While Vice-Director and then Head of Sukhoi, I always felt that it was important for us to solve complex problems and be leaders. There has to be a third player in the world, and a joint project with our Chinese colleagues and Indian companies might change the balance of power in the global aeronautics market.
The Soviet ambassador to the United States, Anatoly F. Dobrynin, was a graduate of the MAI aircraft engineering department. It was believed that engineering and politics had a lot in common: you have to take into account a large number of factors and be able to strike a balance. Of course, politics is also a component of complex modern programs design. The wide-body aircraft project, where UAC cooperates with the Chinese civil aviation corporation KOMAK, were launched not just like engineering solutions, but also for building global international cooperation.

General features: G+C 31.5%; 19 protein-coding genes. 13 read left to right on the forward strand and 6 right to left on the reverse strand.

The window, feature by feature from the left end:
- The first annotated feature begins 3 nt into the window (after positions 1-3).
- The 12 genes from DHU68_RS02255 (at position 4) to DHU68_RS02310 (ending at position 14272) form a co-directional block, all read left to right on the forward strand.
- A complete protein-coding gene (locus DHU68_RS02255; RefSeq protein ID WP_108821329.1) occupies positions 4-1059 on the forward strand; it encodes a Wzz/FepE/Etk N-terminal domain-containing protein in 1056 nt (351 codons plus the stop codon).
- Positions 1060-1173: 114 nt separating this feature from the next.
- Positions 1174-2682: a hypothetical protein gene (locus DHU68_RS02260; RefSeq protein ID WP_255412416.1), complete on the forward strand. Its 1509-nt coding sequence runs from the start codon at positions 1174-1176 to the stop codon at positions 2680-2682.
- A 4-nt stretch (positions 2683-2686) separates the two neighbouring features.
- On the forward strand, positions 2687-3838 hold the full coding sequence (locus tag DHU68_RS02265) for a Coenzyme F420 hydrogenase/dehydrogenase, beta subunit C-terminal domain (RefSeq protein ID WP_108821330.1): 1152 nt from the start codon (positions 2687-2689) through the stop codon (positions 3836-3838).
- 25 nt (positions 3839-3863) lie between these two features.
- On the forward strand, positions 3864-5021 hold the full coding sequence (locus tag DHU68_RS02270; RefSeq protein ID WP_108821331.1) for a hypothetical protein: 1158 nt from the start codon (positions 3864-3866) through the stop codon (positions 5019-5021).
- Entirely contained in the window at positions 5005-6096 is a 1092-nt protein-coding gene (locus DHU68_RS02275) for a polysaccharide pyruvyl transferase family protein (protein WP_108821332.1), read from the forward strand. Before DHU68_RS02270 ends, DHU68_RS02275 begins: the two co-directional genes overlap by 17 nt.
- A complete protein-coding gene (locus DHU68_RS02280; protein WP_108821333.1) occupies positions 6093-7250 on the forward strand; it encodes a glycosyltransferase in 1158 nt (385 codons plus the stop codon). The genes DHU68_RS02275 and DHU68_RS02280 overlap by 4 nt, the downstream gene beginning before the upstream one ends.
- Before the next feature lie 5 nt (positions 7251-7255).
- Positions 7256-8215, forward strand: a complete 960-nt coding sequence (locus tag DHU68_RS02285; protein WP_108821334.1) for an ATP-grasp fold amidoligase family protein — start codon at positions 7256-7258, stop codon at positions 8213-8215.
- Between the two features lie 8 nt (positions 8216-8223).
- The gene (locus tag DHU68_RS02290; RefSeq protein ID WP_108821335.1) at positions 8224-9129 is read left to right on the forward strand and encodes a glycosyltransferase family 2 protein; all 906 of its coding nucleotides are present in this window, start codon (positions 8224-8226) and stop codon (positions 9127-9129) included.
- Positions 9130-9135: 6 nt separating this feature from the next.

About the governance at the MAI University
Today, the higher educational establishments are one of the most rapidly changing institutions, because we are training the specialists, who will be the first to respond to the new challenges. This is a great and interesting job. Shaping the transformation and the MAI development ideology while keeping track of the global educational trends is really exciting. At the same time, solving engineering problems and participating in various kinds of major projects is also a big part of my work.
Do I believe that MAI will soon become one of the world's leading polytechnic universities? Yes, I do. And what we have witnessed over the past four years shows that the university has tangibly changed. We see more dedicated and enthusiastic students and researches, we are involved in major Russian and international engineering projects, and the interest of foreign students has significantly increased significantly. Some large international universities, including Shanghai Jiaotong University and Zhejiang University, the Polytechnic University of Turin, a leading engineering school in Italy, ISAE Supaero, an engineering university in Toulouse, are interested in cooperating with MAI.